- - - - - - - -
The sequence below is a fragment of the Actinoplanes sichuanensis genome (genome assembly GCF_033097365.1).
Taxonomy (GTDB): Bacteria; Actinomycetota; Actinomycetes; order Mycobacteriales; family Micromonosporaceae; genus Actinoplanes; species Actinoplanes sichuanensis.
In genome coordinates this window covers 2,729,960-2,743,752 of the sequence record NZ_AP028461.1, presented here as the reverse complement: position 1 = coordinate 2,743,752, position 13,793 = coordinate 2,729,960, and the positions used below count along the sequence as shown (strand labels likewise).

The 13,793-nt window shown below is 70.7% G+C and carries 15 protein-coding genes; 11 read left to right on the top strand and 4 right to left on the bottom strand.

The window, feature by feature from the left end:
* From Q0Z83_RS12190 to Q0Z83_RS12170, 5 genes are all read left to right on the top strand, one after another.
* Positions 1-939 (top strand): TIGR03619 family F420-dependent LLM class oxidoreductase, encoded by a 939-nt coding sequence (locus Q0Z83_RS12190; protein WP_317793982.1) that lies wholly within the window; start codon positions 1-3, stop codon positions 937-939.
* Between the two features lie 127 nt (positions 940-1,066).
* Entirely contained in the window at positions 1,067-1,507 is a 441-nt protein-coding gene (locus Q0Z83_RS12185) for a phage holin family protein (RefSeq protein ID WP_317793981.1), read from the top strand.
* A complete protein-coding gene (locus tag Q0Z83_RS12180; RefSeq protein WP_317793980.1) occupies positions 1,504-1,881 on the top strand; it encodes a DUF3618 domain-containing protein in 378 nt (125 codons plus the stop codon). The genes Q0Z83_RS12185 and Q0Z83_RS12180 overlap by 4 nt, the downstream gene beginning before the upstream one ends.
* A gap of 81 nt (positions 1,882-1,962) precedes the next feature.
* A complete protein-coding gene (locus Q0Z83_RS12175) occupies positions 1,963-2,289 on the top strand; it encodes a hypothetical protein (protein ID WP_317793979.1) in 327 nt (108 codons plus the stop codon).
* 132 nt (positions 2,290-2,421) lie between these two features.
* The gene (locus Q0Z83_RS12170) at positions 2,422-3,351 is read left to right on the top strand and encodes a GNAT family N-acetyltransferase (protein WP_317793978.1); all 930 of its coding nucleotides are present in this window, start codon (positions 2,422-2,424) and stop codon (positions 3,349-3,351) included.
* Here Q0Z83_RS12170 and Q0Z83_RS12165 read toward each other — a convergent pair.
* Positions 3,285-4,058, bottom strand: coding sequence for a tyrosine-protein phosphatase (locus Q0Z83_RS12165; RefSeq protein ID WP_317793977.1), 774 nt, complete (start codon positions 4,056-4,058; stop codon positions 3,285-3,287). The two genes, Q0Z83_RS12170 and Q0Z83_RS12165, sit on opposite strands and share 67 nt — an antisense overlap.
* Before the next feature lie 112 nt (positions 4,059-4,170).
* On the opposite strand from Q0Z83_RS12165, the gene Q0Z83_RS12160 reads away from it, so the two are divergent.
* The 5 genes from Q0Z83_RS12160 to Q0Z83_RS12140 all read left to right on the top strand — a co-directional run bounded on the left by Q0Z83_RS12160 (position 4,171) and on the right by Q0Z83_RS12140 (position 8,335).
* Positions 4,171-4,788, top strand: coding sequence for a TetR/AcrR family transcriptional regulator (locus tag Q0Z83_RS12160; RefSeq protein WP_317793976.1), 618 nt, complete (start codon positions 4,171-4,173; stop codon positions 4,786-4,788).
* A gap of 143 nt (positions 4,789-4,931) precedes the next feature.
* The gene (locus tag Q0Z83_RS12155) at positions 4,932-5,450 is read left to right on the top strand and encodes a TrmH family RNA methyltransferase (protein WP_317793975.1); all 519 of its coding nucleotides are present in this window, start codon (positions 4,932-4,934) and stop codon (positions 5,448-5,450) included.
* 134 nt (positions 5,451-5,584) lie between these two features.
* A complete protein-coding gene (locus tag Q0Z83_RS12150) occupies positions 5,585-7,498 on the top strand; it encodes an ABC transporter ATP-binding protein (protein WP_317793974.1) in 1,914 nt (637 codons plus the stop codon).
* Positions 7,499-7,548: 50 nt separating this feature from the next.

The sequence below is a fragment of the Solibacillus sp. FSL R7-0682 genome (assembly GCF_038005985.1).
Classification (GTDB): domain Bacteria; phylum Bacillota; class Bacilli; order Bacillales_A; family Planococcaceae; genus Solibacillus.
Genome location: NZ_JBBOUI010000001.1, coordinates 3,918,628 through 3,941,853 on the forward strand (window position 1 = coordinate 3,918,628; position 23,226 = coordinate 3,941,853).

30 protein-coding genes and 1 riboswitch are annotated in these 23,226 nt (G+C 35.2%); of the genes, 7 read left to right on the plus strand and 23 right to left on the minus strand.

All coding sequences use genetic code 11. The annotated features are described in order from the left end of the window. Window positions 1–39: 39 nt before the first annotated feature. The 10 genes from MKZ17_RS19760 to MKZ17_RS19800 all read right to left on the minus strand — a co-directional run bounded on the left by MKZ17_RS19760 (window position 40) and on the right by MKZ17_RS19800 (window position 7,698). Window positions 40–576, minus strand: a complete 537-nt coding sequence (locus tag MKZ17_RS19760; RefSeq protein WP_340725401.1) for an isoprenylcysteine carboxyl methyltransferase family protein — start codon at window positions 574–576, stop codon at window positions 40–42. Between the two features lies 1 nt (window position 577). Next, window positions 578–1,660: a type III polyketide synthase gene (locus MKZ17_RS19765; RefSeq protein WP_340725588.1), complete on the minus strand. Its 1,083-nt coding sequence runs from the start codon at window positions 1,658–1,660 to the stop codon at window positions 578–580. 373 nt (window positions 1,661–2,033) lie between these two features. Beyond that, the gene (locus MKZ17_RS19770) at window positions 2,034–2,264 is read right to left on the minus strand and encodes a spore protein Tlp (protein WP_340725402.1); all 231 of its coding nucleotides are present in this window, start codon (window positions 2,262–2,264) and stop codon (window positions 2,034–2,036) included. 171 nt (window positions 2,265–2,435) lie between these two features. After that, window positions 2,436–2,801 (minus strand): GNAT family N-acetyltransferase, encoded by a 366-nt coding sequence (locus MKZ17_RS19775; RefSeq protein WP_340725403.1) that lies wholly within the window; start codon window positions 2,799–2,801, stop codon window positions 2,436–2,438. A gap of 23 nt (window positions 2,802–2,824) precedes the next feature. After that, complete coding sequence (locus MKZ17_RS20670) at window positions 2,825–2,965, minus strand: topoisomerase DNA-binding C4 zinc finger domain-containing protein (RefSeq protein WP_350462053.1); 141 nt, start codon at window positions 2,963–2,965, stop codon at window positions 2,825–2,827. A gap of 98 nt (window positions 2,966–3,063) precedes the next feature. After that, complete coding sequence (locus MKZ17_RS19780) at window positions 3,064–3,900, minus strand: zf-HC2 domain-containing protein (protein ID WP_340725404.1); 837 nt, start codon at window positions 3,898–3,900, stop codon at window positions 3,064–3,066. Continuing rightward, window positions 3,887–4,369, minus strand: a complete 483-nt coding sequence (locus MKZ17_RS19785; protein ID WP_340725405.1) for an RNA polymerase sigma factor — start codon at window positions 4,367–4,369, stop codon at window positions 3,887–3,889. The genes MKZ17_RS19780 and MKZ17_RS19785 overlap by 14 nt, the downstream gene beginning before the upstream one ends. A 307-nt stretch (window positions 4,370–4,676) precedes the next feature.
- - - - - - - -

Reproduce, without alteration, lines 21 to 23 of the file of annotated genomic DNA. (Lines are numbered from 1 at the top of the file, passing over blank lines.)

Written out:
* A gap of 143 nt (positions 4,789-4,931) precedes the next feature.
* The gene (locus tag Q0Z83_RS12155) at positions 4,932-5,450 is read left to right on the top strand and encodes a TrmH family RNA methyltransferase (protein WP_317793975.1); all 519 of its coding nucleotides are present in this window, start codon (positions 4,932-4,934) and stop codon (positions 5,448-5,450) included.
* 134 nt (positions 5,451-5,584) lie between these two features.